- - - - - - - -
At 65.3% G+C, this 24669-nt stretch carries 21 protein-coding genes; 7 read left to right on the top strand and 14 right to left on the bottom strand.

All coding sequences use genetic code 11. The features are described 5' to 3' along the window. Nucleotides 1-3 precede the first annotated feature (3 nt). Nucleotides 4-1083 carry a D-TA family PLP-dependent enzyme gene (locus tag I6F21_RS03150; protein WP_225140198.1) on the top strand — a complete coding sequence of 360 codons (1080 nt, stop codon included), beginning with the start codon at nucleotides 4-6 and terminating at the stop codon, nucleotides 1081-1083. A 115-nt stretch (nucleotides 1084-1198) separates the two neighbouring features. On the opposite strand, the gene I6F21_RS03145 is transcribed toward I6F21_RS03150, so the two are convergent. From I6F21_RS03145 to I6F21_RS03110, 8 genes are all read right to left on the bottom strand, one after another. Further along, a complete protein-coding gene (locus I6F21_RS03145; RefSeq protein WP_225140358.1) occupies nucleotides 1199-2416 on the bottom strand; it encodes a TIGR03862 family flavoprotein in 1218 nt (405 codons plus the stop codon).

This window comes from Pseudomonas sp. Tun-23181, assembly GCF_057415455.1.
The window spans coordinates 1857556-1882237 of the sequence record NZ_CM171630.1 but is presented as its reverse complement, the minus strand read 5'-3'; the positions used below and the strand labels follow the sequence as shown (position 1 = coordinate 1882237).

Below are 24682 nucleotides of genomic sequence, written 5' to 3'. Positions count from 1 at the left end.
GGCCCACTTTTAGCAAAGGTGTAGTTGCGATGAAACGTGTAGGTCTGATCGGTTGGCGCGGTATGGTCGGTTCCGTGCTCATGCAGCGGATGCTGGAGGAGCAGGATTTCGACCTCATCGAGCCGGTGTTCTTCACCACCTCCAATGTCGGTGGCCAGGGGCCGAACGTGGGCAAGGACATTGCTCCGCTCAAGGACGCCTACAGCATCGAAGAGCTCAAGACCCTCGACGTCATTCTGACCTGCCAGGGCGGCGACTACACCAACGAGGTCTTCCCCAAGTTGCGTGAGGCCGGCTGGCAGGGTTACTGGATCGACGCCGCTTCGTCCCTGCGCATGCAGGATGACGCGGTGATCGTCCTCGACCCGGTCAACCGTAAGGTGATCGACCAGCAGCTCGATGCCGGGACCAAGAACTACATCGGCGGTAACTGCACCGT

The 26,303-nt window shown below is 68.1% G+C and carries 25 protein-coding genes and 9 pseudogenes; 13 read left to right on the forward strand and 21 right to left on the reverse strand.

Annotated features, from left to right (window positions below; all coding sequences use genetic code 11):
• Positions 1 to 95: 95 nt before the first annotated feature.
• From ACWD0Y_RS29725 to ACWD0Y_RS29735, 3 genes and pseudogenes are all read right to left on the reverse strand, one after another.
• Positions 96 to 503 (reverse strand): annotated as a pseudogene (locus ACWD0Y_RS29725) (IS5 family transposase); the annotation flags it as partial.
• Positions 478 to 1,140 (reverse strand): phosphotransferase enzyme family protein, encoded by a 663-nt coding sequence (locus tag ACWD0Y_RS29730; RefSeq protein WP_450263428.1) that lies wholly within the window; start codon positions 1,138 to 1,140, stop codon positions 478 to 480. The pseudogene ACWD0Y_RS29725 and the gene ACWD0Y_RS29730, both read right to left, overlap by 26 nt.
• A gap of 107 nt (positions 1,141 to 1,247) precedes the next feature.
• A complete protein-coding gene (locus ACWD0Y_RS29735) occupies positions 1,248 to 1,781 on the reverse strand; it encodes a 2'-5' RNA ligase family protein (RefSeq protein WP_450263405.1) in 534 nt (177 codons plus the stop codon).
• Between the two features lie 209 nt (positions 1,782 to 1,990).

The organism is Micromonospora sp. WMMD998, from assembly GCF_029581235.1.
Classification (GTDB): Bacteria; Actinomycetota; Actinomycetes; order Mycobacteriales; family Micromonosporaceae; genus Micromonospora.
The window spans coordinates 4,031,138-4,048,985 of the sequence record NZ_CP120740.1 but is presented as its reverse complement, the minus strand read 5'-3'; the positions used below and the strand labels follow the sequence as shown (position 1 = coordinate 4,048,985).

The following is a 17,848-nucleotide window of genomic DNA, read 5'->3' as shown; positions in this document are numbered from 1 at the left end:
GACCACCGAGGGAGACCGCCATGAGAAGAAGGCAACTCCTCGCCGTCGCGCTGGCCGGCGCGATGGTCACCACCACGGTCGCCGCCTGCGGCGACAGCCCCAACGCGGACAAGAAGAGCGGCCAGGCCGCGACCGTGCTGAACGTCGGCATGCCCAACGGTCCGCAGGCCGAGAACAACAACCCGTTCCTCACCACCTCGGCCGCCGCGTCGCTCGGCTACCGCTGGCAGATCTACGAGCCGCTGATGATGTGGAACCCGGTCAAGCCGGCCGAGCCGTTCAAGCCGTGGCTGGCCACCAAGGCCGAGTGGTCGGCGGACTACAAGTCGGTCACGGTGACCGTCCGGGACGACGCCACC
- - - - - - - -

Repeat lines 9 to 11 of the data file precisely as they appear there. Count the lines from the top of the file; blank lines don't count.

• Positions 1 to 95: 95 nt before the first annotated feature.
• From ACWD0Y_RS29725 to ACWD0Y_RS29735, 3 genes and pseudogenes are all read right to left on the reverse strand, one after another.
• Positions 96 to 503 (reverse strand): annotated as a pseudogene (locus ACWD0Y_RS29725) (IS5 family transposase); the annotation flags it as partial.